For what is mortal must be changed into what is immortal; what will die must be changed into what cannot die. So when this takes place, and the mortal has been changed into the immortal, then the scripture will come true: “Death is destroyed; victory is complete!”
“Where, Death, is your victory?
Where, Death, is your power to hurt?”
Death gets its power to hurt from sin, and sin gets its power from the Law. But thanks be to God who gives us the victory through our Lord Jesus Christ!
So then, my dear friends, stand firm and steady. Keep busy always in your work for the Lord, since you know that nothing you do in the Lord’s service is ever useless.
1 Corinthians 15:53-58 (GNT)
In the past five years, I have lost various friends and family members, ranging in age from 36 to 96. It has made me realise that our culture acts as if death is something that can be overcome by sheer willpower, or else something to be ignored, until it happens. Which is ridiculous. Old age and infirmity are treated in the same way. Also ridiculous.
To prevent some of the painful, distressing events that occurred when my in-laws became infirm and subsequently died, I have come up with a plan: a questionnaire about funeral, burial, infirmity, illness and the dying process. If I can get everyone to fill it in this Christmas (which is the next time we’re getting together as a family), from the youngest to the oldest, maybe we can be a little better prepared for when the inevitable takes place.
What happened with my in-laws, as much as it was distressing it was equally infuriating because with a little bit of planning and forethought, so much could have gone so much more smoothly. Their suffering, let alone that of their nearest and dearest, could have been reduced. I’m not in any way blaming my in-laws – they were just behaving in the culturally-accepted norm. Everyone was trying their best as they saw it at the time. But it is a norm that is unnecessary and can often be actively harmful to both the ill or infirm person and to their loved ones. I don’t want my kids having to make those kinds of decisions when the time comes, or for them to be placed in those circumstances. I want them to already know, to have it right there in black and white what my wishes are about end-of-life care and what happens after.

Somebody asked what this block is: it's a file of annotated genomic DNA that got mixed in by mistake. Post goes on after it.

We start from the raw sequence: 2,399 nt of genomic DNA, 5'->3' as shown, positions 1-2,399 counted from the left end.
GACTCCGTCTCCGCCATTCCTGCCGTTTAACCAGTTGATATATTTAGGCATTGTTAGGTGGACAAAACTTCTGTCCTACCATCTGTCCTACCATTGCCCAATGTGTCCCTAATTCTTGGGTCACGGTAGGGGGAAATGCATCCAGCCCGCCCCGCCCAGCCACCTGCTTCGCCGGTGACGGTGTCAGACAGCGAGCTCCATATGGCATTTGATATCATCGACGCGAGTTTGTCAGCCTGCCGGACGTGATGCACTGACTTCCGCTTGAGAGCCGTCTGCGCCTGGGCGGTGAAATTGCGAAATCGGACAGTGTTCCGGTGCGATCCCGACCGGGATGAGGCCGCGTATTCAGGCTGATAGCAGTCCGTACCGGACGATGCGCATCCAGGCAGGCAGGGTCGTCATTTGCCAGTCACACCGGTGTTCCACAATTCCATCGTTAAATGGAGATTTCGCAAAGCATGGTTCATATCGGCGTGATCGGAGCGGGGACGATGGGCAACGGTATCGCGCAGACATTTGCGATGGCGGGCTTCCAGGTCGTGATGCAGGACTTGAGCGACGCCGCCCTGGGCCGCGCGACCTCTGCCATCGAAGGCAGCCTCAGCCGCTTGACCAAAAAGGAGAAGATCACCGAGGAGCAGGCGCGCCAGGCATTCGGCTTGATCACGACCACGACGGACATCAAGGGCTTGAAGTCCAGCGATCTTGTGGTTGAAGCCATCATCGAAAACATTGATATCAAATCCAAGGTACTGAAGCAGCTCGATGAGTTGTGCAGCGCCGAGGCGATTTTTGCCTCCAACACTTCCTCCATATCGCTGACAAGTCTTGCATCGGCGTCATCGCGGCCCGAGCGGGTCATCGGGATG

I came across this video on youtube that may be helpful (in fact there is a great deal of helpful content across the channel as a whole):
I can also recommend the following books that changed the way I approach old age, infirmity, illness, dying and death:
Contented Dementia by Oliver James
In the Midst of Life by Jennifer Worth
Smoke Gets in Your Eyes by Caitlin Doughty
The Practice of the Presence of God by Brother Lawrence
Are there any books, videos or websites that you can recommend on any of these subjects? Let me know in the comments. Thank you. God bless you.